Urbanautica Institute, in collaboration with mi*GALERIE, presents during next Foire internationale de photographie d’art - PARIS PHOTO the exhibition ‘Tiny Tears (les belges)’, curated by Dieter Debruyne, featuring Aurore Dal Mas, Katlijn Blanchaert and Peter Waterschoot. Their melancholic oeuvres, personal stories of dark thoughts and solitude match together extremely well. The trio takes you into a dusk universe: the smudged personae non grata, the soulsearching notes and also time’s querks. 'Polvere', 'Limen' and 'Ikebana Blues' are very different approaches in sensing, exploring and reframing one’s midsts.


Aurore Dal Mas’ 'Polvere' explores a part of the world in which we live: more and more abusive, degenerated, decadent and vain. 'Polvere' evokes something that darkens, that collapses, rugged and ravaged from the inside. The work feels like black dust, sticky, toxic and yet eminently attractive by the softness of the pigments on the paper. “Nessuno come noi” («No one like us») says a picture. Or “we’re better than that”. Only an ounce of hope perhaps, only a reminder in the night that a human being is made to stand straight, to be whole, to take his place - but neither more nor less. 'Polvere' takes its name from its charcoal-like, very dark, bit blurry surface. It is a mix of people and places that creates a kind of série noire. The darkness is calling for slowness. No explanation of the situations, no narrative, always hidden faces, there is no otherness to bare but bodies, that are often naked. The pictures are like burned monochromes, a troubled 'souvenir'. Subjects are imploding, like rotten fruits in a desolated world, inverted into themselves. There’s the idea that a catastrophe is rapidly approaching. 



'Limen' by Katlijn Blanchaert is a highly sensitive series that is formed by a nightmarish chain of images which tells a story of a troubled state of mind. The dark black and the somewhat gloomy color palette in the photos communicate on a direct as well as a subliminal level, a sense of anxiety and isolation, pushing the spectator towards a reframing of personal ideas on love and pain. The title (Latin for threshold) refers to the middle phase in a ritual where one finds himself between past and future identities, wandering around in no man’s land, having to act without knowing how. 'Limen' is dealing with the process of letting go of the past, leaving the uncanny transit zone and step into the future, towards a new identity.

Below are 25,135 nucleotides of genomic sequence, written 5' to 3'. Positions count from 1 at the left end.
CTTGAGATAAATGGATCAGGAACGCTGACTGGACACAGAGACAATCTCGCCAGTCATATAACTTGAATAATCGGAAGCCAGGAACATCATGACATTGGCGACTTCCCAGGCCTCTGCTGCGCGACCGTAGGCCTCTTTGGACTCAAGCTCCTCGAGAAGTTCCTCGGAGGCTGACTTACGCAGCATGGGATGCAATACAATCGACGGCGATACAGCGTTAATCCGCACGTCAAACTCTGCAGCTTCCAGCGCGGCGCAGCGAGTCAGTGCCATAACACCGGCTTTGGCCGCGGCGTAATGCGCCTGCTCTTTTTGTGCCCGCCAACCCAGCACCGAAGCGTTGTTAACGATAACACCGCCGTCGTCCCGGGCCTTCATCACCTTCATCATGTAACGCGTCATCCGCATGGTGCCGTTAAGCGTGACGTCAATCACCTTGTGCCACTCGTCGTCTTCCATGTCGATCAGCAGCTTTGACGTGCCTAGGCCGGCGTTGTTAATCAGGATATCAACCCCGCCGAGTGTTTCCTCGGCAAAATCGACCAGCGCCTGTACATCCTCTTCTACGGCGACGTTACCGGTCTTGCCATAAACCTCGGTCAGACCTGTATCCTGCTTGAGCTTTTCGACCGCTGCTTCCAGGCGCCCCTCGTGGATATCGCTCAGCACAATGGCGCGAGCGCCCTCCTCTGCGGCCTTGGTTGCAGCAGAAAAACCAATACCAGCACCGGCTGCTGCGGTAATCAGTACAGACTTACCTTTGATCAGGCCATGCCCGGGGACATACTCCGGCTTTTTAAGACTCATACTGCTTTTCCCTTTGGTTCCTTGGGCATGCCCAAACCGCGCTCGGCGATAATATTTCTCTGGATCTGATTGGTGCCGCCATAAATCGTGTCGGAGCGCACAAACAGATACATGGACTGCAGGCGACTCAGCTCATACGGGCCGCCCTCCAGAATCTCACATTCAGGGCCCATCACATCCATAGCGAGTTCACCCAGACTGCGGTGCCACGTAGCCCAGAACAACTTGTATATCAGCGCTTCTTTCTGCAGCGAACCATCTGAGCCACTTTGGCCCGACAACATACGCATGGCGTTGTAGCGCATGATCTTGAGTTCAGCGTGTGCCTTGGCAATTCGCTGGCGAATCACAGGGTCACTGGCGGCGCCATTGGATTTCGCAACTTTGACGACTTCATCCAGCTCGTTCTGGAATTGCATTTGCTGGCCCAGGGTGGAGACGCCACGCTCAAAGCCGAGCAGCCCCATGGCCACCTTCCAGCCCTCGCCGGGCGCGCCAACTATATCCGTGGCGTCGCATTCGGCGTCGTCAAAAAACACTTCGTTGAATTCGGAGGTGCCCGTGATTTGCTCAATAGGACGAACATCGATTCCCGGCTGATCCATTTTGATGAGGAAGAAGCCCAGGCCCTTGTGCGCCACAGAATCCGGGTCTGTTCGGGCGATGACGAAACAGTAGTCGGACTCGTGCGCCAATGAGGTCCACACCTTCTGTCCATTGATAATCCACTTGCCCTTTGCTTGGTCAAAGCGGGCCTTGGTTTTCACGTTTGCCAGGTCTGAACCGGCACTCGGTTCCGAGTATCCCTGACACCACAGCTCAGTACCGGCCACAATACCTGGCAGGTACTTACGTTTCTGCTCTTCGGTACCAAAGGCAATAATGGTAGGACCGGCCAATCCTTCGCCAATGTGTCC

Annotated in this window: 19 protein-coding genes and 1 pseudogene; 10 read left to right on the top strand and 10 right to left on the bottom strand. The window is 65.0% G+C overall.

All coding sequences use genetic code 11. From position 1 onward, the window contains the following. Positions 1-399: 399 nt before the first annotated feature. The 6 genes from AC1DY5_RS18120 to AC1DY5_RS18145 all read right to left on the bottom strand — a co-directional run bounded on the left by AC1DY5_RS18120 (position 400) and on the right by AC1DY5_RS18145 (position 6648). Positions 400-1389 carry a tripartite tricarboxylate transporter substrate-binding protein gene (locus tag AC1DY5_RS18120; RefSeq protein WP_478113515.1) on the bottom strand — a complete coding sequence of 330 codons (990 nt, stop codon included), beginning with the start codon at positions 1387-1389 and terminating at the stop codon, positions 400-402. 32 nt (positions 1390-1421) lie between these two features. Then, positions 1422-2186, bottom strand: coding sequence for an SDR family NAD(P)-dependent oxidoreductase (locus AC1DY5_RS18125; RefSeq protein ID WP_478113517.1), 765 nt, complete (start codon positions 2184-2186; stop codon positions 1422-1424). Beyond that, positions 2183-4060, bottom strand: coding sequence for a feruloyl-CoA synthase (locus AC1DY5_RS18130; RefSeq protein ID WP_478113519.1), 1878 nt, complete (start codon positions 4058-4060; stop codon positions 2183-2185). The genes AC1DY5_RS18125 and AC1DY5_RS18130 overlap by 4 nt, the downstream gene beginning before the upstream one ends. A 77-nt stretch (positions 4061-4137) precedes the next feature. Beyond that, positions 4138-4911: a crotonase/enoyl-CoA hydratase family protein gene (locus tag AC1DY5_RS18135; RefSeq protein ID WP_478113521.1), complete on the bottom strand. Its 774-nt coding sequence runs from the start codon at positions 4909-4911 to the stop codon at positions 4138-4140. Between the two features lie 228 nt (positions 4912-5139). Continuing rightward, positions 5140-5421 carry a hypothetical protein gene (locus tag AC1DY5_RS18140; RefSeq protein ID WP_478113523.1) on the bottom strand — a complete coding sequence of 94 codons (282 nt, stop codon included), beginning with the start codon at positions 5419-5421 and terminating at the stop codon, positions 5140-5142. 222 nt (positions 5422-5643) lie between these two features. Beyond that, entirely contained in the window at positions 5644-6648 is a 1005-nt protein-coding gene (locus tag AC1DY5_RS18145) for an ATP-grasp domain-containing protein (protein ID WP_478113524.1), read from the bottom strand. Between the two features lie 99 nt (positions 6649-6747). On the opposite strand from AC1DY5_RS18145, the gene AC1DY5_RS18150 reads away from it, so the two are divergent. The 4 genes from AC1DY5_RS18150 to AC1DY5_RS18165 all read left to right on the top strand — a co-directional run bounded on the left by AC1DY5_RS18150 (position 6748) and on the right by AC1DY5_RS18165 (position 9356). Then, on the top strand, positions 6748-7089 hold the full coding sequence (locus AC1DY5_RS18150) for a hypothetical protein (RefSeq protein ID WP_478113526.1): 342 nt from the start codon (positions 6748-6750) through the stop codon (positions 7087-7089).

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With 'Ikebana Blues' Peter Waterschoot explores a non-dualistic experience of physical and psychological space. Instead of embracing a wildly exciting world, his deeply romantic journeys meander from Venice up to Osaka, showing us a trail of quiet locations, away from crowds; this way the photographer is able to slow down the photographic process. 'Ikebana Blues' is photographed between 2012 and 2017. Within the frame of his specific 'method photography’ (referring to method acting) Peter Waterschoot unravels a 'secondary decisive moment' by investigating the effect of a prolonged stay on the making of the image. The photographer purposely resides “away from the world and yet smack in the middle”. Peter Waterschoot steps aside from the fast pacing stream of modern life in a quest for ‘slow lanes' and creates a 'non -space and time- continuum' by playing with the ‘buttons of time’. But there is more to it than the deliberately decadent meditation of letting time evaporate and becoming body-less while photographing. Throughout the years, his color palette started to open up, as did his notion on how he conducts photography. His work is turning more and more towards abstraction; translating the quietness of the locations in careful aesthetic presentations in tryptichs and polyptichs.